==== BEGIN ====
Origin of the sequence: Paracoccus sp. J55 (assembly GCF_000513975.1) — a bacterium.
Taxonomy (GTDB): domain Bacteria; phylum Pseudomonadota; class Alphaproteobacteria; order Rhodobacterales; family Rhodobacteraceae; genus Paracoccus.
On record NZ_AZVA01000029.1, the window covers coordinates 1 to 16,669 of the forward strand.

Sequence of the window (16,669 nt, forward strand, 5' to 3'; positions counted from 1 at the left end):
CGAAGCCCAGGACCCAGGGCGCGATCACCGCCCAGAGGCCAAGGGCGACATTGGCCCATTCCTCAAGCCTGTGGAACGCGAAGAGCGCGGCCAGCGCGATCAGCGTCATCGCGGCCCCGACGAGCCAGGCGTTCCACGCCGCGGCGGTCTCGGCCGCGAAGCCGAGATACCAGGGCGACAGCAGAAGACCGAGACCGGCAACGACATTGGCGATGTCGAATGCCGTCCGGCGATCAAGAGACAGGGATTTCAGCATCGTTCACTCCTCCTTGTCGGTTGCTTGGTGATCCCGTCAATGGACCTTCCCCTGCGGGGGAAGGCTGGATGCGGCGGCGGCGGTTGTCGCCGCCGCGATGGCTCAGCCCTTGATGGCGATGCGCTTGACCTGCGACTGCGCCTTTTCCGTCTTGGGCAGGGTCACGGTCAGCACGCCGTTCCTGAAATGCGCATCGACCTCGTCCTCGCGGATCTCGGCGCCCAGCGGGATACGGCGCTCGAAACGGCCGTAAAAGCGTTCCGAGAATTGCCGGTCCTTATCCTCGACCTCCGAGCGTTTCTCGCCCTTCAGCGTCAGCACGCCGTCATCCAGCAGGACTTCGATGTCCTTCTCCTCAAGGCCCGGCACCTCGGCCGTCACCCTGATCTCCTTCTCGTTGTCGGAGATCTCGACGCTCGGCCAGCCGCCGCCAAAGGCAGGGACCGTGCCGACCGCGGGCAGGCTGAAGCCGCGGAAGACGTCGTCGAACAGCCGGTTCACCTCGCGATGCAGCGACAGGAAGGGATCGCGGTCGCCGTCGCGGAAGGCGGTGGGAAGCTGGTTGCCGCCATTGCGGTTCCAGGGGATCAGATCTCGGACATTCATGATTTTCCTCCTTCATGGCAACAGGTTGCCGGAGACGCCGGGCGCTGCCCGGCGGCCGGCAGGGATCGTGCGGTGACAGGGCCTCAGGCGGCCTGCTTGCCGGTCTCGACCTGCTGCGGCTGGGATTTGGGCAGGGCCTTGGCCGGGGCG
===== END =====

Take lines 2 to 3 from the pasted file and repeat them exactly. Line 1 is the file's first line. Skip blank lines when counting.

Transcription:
Taxonomy (GTDB): domain Bacteria; phylum Pseudomonadota; class Alphaproteobacteria; order Rhodobacterales; family Rhodobacteraceae; genus Paracoccus.
On record NZ_AZVA01000029.1, the window covers coordinates 1 to 16,669 of the forward strand.